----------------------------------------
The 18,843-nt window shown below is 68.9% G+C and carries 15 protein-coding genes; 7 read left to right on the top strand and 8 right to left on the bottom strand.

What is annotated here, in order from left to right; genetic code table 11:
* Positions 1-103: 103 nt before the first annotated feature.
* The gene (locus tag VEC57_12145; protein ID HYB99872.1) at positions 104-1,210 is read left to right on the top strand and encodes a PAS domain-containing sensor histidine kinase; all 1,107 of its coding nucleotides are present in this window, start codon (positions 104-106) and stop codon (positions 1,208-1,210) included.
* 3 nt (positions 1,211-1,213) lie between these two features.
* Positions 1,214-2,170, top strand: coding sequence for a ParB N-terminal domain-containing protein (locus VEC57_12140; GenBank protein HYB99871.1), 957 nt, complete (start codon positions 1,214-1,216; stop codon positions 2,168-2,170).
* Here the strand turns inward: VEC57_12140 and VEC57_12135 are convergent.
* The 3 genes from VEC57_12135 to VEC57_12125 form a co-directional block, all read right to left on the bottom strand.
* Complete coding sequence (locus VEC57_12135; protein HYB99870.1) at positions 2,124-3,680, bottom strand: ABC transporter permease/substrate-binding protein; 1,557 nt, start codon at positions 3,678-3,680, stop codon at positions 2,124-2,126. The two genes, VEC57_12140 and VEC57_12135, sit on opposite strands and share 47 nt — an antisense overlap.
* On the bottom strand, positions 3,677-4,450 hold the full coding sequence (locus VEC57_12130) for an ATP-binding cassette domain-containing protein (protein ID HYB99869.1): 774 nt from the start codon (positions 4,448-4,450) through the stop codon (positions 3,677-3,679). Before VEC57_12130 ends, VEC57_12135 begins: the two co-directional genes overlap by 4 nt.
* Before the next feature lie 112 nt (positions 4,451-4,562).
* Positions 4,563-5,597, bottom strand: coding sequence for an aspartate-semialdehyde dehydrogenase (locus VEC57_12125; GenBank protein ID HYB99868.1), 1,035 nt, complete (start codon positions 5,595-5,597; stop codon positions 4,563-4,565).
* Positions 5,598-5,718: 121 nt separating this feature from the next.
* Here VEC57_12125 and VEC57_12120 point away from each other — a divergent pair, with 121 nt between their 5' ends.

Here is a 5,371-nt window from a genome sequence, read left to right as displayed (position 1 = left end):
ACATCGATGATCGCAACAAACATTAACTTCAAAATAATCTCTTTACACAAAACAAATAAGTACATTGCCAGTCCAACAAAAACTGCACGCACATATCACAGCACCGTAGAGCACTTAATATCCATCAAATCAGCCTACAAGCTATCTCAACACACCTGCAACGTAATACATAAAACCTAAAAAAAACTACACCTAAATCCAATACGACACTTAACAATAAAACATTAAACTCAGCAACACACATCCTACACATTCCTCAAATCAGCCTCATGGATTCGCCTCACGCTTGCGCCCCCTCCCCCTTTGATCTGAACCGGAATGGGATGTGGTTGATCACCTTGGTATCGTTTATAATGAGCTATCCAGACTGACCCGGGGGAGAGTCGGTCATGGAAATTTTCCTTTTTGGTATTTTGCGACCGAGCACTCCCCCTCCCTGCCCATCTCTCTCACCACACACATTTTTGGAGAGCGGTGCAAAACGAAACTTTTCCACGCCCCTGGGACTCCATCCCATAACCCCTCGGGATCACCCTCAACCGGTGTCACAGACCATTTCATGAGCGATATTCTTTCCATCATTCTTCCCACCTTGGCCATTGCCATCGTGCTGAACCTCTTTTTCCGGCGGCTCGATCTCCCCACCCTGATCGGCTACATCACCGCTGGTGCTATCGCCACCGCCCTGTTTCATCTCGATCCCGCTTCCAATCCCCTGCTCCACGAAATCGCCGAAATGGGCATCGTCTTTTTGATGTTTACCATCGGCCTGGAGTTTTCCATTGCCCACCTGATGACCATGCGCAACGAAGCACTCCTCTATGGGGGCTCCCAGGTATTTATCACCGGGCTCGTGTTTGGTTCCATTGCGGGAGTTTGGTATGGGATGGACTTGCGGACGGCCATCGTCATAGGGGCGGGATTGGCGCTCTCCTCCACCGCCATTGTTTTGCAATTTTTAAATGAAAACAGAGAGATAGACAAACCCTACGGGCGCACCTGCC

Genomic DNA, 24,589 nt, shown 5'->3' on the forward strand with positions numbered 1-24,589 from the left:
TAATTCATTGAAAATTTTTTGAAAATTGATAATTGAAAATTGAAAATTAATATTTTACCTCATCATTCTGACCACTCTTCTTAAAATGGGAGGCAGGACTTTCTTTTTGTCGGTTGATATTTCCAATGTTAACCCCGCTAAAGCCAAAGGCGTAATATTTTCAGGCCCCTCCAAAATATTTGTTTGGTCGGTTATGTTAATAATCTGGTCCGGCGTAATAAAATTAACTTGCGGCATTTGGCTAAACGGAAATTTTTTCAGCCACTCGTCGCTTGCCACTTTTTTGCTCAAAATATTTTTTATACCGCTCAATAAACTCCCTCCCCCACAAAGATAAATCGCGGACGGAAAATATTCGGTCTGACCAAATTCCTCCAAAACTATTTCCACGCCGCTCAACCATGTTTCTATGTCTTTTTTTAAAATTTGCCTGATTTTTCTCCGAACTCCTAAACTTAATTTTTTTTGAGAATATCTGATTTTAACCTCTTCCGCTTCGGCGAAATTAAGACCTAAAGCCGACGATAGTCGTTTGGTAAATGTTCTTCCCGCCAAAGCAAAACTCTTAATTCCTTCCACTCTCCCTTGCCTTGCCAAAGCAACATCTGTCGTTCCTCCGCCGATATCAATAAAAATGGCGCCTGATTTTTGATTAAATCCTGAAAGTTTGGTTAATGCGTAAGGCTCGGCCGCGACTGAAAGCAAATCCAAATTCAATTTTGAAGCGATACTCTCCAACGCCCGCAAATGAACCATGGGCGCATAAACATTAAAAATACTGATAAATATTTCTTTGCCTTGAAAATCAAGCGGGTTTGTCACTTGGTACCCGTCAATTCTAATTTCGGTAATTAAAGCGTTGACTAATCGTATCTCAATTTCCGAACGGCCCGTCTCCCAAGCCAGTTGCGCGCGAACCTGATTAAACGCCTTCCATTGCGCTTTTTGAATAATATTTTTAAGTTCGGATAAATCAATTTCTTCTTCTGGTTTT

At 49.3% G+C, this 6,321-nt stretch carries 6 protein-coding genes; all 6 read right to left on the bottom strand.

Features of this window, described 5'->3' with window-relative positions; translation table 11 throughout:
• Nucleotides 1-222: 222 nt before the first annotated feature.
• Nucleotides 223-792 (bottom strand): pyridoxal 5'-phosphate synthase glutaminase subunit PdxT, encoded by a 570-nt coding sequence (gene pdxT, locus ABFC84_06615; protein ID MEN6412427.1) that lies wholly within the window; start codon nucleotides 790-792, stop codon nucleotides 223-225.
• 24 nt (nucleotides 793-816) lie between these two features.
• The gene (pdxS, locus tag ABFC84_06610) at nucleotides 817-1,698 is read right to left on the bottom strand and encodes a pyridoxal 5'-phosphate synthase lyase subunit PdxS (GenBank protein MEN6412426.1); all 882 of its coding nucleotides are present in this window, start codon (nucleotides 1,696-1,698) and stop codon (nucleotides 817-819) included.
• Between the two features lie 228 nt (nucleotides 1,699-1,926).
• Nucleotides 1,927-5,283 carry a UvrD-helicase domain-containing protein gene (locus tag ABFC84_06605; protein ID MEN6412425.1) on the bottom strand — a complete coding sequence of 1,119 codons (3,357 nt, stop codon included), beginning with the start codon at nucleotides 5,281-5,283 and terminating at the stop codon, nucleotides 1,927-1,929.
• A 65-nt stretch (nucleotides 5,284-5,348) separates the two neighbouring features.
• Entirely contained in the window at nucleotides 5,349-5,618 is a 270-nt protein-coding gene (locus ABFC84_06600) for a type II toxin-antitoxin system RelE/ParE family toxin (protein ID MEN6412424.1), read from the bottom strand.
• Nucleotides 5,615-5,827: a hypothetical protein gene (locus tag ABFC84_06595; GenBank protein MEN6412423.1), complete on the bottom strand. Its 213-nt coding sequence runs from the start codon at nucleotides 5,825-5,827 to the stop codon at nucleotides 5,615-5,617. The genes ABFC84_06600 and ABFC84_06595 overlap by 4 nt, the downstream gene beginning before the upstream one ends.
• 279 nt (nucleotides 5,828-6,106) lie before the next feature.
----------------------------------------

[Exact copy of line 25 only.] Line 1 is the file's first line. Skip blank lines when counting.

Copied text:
• Between the two features lie 228 nt (nucleotides 1,699-1,926).